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The Handbook of Coaching

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The Handbook of Coaching

A Comprehensive Resource Guide for Managers, Executives, Consultants, and Human Resource Professionals


15 min read
10 take-aways
Text available

What's inside?

To be a coach, you need to see people clearly, including yourself. The rest is skill, knowledge and preparation.

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Frederic M. Hudson wrote this exhaustive reference manual and survey of the field of coaching primarily for coaches and aspiring coaches. He focuses on teaching the best practices in coaching and conveying knowledge, extensive resources, thorough book lists and professional programs. The real message underneath all this data is that a good coach is the ultimate human resource. If you’re a coach, you’ll benefit from the book’s thoroughness. If you’re unfamiliar with the field, it’s a textbook for understanding many facets of professional coaching and its impact on people and organizations. getAbstract recommends Hudson’s book particularly to coaches, and also to those who want to learn more about coaching, human resource managers, business libraries, and executives who are recruiting coaches or team leaders. Just forget the idea that all you need to know you learned in kindergarten; to thrive, you need to keep learning continuously. Just ask a coach.


What Professional Coaches Do

The conventional wisdom used to be that if you worked steadily and strived to do your best, gradually everything in your life would improve. Your journey would lead to a happy, secure destination. By adhering to cultural norms, you would have a sense of belonging.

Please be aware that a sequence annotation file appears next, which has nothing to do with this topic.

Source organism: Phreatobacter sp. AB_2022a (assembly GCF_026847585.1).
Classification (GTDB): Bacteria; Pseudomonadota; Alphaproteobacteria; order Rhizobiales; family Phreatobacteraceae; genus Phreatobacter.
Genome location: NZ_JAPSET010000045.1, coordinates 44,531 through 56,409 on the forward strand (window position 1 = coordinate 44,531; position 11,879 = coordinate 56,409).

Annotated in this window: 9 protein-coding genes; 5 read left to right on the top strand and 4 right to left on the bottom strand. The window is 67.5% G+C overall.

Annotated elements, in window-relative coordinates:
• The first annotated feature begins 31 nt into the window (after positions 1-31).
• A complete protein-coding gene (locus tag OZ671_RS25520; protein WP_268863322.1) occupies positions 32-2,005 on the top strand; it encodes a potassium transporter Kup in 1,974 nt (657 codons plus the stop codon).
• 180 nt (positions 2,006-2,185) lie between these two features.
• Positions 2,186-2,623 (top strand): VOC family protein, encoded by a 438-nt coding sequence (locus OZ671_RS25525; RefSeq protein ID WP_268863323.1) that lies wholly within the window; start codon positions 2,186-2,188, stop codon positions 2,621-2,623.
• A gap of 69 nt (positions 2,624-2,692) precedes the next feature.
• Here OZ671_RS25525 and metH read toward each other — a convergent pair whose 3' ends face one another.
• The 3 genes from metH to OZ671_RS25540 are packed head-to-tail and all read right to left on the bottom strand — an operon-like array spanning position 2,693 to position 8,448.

Most adults believe learning is for kids. Once out of school, they think, life is less about learning and more about working. But the lives of modern professionals resemble chapters more than long books. Adult development runs in cycles: as you finish one, you begin the next. In today’s business world, you are likely to have a number of jobs or even switch career paths. To adjust to such ongoing change, you need to know how to renew yourself. Continuous learning a crucial part of that process, but you are responsible for devising your own curriculum. That individual, personal challenge is also a challenge for teams and organizations.

That is where coaches come in. A coach is a teacher, but coach’s relationship with the client - whether the client is an individual, a team or a company - goes deeper than that. A coach’s function is to relate particular successes to a whole...

About the Author

Frederic M. Hudson, Ph.D., is an expert on adult development. He has worked for more than 25 years as a career and life-planning consultant and has developed adult learning programs. His corporate experience includes working with a number of Fortune 500 companies. He is the author of numerous books including The Adult Years.

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